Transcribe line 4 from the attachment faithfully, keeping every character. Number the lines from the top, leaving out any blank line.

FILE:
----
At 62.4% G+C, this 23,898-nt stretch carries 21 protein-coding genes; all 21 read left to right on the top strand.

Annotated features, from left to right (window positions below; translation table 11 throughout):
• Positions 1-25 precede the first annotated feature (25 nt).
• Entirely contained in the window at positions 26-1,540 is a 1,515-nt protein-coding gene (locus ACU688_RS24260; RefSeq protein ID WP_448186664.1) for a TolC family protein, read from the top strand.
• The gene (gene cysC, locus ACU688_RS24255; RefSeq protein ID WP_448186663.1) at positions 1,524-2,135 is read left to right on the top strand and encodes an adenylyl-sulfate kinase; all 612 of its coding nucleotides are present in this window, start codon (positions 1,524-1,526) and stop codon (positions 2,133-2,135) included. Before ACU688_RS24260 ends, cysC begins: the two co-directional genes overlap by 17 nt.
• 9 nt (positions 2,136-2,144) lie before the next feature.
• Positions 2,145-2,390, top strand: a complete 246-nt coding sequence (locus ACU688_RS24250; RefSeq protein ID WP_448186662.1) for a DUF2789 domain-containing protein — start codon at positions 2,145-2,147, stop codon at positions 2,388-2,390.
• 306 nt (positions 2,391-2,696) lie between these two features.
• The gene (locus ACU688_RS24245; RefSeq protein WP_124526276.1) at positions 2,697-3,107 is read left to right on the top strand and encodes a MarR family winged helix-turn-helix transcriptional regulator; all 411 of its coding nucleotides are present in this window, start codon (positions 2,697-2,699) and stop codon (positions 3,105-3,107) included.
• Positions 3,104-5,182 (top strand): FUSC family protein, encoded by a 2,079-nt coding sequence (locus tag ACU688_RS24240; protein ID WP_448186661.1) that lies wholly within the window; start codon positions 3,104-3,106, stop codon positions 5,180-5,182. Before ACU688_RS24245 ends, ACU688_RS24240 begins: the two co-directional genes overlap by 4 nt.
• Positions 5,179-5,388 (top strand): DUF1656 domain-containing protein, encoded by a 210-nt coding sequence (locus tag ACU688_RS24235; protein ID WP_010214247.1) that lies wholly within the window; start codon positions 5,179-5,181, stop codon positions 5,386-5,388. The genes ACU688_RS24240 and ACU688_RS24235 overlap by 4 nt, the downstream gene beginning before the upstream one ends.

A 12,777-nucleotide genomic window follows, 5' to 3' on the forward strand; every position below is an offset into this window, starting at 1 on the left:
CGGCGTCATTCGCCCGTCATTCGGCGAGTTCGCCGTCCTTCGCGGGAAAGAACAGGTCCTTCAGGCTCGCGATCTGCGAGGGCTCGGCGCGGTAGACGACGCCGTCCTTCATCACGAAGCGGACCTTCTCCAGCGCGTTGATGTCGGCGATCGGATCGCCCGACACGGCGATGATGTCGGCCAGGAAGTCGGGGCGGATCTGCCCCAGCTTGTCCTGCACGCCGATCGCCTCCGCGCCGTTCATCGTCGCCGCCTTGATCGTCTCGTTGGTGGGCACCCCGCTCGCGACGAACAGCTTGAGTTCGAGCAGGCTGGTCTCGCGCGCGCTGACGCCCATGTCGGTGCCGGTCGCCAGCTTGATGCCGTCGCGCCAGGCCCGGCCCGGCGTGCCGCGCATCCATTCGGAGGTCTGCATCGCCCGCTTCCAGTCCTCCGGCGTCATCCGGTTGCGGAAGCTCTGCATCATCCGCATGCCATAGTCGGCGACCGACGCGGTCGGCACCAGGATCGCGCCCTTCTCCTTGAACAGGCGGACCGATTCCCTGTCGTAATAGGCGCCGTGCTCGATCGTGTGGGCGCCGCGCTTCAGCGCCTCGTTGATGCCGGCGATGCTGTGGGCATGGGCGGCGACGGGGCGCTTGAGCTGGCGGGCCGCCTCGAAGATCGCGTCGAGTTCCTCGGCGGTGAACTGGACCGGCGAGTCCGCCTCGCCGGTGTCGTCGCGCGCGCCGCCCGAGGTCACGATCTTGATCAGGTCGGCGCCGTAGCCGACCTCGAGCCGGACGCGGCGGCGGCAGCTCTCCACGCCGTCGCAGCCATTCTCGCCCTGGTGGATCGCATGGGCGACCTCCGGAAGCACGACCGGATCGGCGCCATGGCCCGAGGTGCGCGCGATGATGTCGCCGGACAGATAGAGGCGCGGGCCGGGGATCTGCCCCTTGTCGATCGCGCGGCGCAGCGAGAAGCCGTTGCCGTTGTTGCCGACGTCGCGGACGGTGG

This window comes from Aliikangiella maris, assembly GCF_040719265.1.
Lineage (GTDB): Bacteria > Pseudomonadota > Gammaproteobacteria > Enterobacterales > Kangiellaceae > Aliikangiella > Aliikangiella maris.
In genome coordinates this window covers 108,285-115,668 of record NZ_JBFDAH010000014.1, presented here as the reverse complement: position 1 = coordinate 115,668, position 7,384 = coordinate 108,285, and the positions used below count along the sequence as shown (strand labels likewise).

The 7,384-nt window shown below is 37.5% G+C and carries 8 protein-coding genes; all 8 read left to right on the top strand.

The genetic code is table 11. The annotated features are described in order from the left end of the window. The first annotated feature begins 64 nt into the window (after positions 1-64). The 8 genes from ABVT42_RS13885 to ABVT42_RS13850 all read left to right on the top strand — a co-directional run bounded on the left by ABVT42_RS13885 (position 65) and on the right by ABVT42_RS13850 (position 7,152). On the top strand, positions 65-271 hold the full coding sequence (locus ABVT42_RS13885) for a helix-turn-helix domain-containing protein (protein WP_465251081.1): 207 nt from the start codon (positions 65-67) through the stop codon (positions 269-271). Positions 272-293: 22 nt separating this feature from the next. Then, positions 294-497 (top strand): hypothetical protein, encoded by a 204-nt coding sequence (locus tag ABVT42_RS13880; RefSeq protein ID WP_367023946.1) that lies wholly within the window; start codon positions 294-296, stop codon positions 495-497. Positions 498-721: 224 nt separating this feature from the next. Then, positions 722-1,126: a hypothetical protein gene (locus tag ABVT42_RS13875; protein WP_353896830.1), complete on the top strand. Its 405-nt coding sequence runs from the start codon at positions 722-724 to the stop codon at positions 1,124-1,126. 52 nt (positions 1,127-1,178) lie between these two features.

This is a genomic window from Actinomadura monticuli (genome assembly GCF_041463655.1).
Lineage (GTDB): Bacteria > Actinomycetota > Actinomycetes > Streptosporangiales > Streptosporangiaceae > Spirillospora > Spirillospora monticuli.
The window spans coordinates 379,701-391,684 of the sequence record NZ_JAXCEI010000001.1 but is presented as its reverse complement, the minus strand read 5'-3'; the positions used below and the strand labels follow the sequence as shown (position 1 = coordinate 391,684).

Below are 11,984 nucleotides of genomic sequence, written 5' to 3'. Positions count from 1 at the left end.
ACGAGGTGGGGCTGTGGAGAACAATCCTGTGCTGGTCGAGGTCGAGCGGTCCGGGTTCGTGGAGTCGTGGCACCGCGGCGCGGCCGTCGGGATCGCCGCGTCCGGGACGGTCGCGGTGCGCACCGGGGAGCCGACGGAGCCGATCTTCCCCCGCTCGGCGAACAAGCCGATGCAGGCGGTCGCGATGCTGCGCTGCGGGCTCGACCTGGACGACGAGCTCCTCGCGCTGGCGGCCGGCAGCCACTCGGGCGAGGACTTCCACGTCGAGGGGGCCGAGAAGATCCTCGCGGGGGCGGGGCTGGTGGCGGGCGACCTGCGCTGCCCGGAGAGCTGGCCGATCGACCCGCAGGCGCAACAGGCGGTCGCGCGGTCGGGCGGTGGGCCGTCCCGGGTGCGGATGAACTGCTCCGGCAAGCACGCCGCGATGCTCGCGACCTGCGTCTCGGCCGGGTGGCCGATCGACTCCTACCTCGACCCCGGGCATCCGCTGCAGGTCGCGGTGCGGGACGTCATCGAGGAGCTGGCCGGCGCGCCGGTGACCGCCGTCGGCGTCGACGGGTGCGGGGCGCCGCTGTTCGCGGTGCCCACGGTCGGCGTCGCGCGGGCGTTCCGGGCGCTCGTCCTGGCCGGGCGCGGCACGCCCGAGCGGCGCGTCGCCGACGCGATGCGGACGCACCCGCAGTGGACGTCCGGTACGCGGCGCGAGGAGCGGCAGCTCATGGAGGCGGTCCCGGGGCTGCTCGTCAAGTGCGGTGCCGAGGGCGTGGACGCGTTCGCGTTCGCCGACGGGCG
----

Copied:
• Entirely contained in the window at positions 26-1,540 is a 1,515-nt protein-coding gene (locus ACU688_RS24260; RefSeq protein ID WP_448186664.1) for a TolC family protein, read from the top strand.